Chaos and Unpredictability in Evolution
Iaroslav Ispolatov, Michael Doebeli
(Submitted on 24 Sep 2013)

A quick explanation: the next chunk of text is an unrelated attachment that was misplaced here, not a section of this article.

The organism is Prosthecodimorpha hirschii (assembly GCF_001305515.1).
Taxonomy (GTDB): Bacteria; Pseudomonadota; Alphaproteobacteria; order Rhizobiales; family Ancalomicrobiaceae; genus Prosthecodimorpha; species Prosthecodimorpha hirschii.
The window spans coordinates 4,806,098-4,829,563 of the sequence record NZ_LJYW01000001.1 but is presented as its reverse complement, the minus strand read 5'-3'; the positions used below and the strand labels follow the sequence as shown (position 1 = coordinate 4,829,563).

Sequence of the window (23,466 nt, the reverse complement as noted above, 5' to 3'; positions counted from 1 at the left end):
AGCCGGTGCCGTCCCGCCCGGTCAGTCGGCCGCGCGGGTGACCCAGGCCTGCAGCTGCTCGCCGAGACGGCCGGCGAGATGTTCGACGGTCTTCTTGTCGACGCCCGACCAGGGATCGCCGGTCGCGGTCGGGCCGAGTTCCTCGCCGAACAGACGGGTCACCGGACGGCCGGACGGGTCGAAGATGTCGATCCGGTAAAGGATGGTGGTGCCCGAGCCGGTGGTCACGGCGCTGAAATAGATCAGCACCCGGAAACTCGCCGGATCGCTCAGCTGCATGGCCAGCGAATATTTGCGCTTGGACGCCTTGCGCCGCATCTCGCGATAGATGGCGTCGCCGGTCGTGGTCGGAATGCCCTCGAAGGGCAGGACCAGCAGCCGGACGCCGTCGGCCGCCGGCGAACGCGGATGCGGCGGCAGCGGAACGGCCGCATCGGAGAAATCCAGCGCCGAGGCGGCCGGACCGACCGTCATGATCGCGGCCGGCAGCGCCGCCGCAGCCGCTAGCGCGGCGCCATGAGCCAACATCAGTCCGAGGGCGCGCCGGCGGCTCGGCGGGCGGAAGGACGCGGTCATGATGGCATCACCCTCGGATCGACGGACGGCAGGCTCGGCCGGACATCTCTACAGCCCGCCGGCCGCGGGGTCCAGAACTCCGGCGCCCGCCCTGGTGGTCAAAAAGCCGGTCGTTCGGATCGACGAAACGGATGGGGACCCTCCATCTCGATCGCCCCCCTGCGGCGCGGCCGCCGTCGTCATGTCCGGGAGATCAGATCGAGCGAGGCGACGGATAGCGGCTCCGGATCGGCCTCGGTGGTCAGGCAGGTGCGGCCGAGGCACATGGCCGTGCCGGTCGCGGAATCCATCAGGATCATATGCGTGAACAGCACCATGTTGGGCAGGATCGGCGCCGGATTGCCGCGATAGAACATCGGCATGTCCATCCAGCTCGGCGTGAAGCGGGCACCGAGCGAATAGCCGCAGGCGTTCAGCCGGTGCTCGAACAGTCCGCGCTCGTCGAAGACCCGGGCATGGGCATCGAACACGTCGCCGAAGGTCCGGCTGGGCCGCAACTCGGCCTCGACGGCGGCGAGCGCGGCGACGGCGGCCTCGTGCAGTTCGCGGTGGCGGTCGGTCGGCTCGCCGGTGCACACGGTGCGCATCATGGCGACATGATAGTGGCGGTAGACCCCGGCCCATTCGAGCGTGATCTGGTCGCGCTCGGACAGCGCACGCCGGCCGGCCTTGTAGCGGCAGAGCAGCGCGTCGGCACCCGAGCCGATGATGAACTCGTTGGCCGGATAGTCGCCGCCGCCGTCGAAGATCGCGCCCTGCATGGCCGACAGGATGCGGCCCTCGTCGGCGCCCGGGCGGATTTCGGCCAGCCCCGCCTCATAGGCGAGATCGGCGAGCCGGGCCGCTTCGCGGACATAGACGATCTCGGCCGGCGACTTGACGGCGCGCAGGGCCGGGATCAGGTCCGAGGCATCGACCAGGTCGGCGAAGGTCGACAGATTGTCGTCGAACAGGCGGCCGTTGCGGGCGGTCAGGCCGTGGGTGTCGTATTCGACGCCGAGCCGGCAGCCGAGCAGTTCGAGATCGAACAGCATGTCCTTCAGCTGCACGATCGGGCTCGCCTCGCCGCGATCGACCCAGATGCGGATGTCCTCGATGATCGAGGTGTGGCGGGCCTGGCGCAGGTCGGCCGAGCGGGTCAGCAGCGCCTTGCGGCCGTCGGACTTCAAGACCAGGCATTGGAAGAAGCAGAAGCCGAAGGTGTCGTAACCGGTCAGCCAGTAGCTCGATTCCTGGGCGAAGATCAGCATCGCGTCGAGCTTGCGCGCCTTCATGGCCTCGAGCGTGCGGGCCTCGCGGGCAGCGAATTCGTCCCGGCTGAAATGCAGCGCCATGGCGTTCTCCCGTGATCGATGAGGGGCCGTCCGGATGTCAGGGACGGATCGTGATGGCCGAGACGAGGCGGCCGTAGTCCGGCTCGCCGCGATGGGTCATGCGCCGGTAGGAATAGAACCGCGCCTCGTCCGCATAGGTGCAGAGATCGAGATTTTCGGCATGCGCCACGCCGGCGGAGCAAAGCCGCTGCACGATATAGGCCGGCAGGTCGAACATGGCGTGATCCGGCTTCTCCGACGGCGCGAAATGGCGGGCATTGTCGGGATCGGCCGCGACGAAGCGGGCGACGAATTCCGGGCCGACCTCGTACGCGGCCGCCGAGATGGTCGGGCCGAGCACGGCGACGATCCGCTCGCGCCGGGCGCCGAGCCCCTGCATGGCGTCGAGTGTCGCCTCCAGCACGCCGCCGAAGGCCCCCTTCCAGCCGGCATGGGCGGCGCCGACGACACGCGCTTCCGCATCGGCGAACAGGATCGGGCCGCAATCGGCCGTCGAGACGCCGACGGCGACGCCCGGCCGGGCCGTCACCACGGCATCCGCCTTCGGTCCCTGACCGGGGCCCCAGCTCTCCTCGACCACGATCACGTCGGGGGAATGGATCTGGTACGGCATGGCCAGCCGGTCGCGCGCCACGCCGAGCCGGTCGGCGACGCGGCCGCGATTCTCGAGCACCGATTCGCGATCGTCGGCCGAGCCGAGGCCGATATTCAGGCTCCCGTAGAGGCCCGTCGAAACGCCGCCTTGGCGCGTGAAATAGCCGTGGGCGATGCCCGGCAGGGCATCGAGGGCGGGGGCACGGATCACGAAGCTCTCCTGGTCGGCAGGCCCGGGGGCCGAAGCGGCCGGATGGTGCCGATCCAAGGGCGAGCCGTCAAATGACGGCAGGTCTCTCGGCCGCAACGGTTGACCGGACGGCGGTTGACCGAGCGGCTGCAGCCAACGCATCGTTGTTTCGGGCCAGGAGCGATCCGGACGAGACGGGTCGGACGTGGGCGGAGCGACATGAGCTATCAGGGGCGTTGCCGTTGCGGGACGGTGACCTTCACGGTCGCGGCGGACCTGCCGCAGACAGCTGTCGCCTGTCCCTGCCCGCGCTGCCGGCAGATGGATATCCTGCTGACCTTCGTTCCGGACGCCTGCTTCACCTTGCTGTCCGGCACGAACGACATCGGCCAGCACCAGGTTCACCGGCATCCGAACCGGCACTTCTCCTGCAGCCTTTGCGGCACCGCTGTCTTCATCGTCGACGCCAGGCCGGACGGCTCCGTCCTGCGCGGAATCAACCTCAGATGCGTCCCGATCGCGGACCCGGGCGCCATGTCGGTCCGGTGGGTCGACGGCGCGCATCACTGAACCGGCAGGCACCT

The possibility of complicated dynamic behaviour driven by non-linear feedbacks in dynamical systems has revolutionized science in the latter part of the last century. Yet despite examples of complicated frequency dynamics, the possibility of long-term evolutionary chaos is rarely considered. The concept of “survival of the fittest” is central to much evolutionary thinking and embodies a perspective of evolution as a directional optimization process exhibiting simple, predictable dynamics. This perspective is adequate for simple scenarios, when frequency-independent selection acts on scalar phenotypes. However, in most organisms many phenotypic properties combine in complicated ways to determine ecological interactions, and hence frequency-dependent selection. Therefore, it is natural to consider models for the evolutionary dynamics generated by frequency-dependent selection acting simultaneously on many different phenotypes. Here we show that complicated, chaotic dynamics of long-term evolutionary trajectories in phenotype space is very common in a large class of such models when the dimension of phenotype space is large, and when there are epistatic interactions between the phenotypic components. Our results suggest that the perspective of evolution as a process with simple, predictable dynamics covers only a small fragment of long-term evolution. Our analysis may also be the first systematic study of the occurrence of chaos in multidimensional and generally dissipative systems as a function of the dimensionality of phase space.